Normally, the media would have given it priority: French President François Hollande and Prime Minister Jean-Marc Ayrault have become more unpopular than ever before. But the poll was shoved into the background by France’s bombing campaign in Mali—which released an avalanche of positive comments and support from all sides, at least in France. With impeccable timing.
In a poll conducted on Friday and Saturday just before the Mali intervention, only 39% of the respondents had a positive opinion of Hollande, a new low, a plunge of 19 percentage points in seven months. A brief uptick in November had been a mirage. By contrast, Nicolas Sarkozy, during the same period in his term (January 2008), was still riding high with an approval rating of 54%.
And poor Ayrault. He never even had an uptick. His ratings have gone straight to hell. Only the speed has varied from poll to poll. After seven months of watching his handiwork, only 35% of the French still have a positive opinion of him—down 21 percentage points since he took office. His predecessor, François Fillon, had never sunk this low.
“This raises the question of Jean-Marc Ayrault’s legitimacy,” explained the Institute LH2, which had conducted the poll. Even on the left, the “presidential and governmental action is not convincing….” He would soon have to be sacked.
Suddenly the intervention in Mali. A savior. It was triggered when jihadists, who’d taken over parts of northern Mali, started rolling south towards Mopti, the second largest city. It has an airport, and a paved highway to the capital Bamako about 400 miles to the south. Mopti would have been the staging point for taking Bamako. So the French started bombing jihadist positions and convoys.
The intervention has monopolized French media with talking heads and voices of all stripes, and with a tsunami of articles, overflowing with support for the operations.
Just before 11 p.m. Monday night, Ayrault emerged from a meeting at the Hôtel Matignon, his official residence, where he’d briefed ranking Members of Parliament. Steely-voiced, he told his compatriots: “Faced with the threat of terrorism, the government’s commitment will not weaken. I welcome the support shown by all political forces.”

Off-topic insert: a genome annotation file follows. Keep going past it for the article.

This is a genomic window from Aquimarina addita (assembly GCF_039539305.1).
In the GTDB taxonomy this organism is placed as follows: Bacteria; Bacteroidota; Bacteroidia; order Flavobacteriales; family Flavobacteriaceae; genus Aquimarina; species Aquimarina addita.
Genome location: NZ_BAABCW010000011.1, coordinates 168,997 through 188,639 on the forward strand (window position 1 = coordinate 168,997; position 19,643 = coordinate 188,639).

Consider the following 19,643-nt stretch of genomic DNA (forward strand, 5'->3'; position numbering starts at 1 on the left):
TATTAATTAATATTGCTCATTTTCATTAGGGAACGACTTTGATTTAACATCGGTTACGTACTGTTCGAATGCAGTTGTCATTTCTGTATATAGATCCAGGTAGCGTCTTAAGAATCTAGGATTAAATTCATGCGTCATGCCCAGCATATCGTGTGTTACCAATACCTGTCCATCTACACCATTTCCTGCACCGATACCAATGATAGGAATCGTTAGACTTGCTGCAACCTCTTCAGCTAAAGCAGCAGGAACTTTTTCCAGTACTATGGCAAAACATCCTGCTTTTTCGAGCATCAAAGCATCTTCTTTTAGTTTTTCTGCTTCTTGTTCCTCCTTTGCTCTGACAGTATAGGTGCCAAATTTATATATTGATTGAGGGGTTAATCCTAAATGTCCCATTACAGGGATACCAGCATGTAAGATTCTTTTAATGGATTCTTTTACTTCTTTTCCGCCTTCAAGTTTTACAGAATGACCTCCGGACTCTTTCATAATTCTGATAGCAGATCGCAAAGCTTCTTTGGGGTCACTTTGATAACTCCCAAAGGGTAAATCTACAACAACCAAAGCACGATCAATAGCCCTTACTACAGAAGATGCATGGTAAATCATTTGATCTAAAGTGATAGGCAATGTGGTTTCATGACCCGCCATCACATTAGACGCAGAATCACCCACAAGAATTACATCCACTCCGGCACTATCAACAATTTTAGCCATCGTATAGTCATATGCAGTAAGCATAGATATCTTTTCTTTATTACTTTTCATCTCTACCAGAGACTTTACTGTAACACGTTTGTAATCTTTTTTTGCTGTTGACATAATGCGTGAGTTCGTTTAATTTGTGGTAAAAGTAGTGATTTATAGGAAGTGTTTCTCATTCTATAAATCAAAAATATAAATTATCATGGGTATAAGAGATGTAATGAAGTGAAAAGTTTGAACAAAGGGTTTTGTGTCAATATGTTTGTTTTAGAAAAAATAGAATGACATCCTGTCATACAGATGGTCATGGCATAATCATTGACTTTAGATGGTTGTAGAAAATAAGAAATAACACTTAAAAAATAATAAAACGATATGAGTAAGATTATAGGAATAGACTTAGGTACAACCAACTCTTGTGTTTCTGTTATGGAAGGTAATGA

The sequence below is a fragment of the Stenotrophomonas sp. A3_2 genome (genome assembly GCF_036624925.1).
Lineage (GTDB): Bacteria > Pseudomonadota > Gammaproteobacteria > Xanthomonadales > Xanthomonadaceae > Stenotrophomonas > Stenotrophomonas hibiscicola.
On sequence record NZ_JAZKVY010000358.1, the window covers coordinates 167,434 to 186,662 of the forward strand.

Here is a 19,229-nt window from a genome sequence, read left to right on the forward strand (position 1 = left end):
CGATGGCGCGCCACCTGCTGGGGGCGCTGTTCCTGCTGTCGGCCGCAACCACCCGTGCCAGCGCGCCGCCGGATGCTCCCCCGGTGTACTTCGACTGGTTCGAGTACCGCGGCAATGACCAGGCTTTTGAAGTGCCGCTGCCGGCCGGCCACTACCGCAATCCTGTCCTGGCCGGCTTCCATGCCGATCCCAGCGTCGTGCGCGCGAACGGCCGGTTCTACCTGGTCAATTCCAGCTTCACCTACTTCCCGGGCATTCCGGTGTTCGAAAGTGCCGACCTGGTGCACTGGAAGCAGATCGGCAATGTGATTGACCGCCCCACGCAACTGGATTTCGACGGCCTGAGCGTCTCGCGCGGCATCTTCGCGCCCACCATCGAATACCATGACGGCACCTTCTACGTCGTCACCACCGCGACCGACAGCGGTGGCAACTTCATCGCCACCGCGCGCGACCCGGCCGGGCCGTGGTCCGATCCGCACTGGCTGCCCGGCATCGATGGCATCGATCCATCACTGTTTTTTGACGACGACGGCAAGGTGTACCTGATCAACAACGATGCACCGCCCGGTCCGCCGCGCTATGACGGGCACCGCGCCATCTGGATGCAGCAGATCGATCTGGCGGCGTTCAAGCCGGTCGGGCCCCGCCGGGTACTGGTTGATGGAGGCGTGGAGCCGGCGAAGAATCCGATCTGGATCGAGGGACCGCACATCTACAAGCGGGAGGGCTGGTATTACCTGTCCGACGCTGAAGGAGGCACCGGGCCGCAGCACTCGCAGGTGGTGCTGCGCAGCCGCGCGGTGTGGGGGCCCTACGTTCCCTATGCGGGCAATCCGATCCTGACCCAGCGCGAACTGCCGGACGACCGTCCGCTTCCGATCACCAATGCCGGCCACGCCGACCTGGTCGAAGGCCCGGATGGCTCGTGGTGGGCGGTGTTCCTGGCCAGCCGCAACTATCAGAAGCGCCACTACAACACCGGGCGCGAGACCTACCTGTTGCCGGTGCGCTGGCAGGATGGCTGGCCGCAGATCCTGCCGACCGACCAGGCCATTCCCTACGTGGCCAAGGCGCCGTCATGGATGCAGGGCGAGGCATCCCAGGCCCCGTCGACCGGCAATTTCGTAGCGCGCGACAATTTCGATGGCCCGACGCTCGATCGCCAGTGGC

Every detail was suddenly important. Hollande left for Abu-Dhabi and Dubai, but even while traveling, he’d make decisions. Nigerian troops were on their way to Mali and would be there next week. Algeria, which borders Mali along the northern edge, vowed to close its borders, as did Mali’s other neighbors. According to witnesses, about 30 French armored vehicles entered Mali from the Ivorian border town Pôgô.
Tuareg rebels, who took control of the northern territory of Azawad early last year and declared its independence, only to be sidelined or run off by jihadists, had their own announcement: they offered to support the French. “We’re ready to help, we are already involved in the fight against terrorism,” said a representative of their National Movement for the Liberation of Azawad (MNLA).
All day, there was similarly exciting stuff to talk about—and the much maligned Prime Minister may have finally found his footing. Even Marine Le Pen, head of the right-wing National Front, who has relentlessly hammered away at the government, and who berated both the Hollande and Sarkozy governments for minimizing the “mounting Islamic fundamentalism in France,” well, even she grudgingly called Hollande’s decision “legitimate.”
There were a few holdouts however. Jean-Luc Mélenchon, left-wing firebrand and 4th in last year’s presidential elections, grumbled: “The UN mandate stipulated that this was an African problem to be resolved by Africans.” Not known for mincing words, he added, “They’re grown-ups, they have real countries, but yet again we find ourselves going back to our old bad habits of intervening here and there on the continent. We haven’t learned a single lesson.” And he asked, “Which of the wars over the last 20 years that had to be undertaken with urgency, and that would have solved a problem, actually succeeded?”
On the right, Dominique de Villepin, career diplomat, Prime Minister under Jacques Chirac, and archenemy of Sarkozy, penned an editorial that acknowledged the critical situation Mali found itself in when jihadists began rolling south, but… “Let’s not give in to the reflex of war for the sake of war,” he wrote. “The obvious haste, the déjà-vu of the arguments of the ‘war against terrorism’” worried him. “Let’s learn a lesson from a decade of lost wars, in Afghanistan, in Iraq, in Libya.”
Wars, he went on, “promote separatism, failed states, the iron law of armed militias.” He doubted that this war would lead to success; its goals were ill-defined, and France was fighting without a solid Malian partner. Pointing at the coups that had ousted the president in March and the prime minister in December, at the collapse of the divided army, and at the general failure of the state, he asked, “Who will support us?”
But for the moment, these concerns don’t matter. France has found a theme behind which to unite. To heck with the unemployment fiasco, the declining private sector, the collapsing auto industry. A breath of fresh air for the government. To be followed by a major jump in approval ratings. And Ayrault might cling to his job for a while longer.
Yet, the auto industry is at risk. “Volkswagen has chosen to wipe out PSA Peugeot Citroën,” said a source in Hollande’s entourage. But now there’s a plan, a desperate, misbegotten, taxpayer-funded deal. Read…. Secret French Plan In the European War Of The Automakers.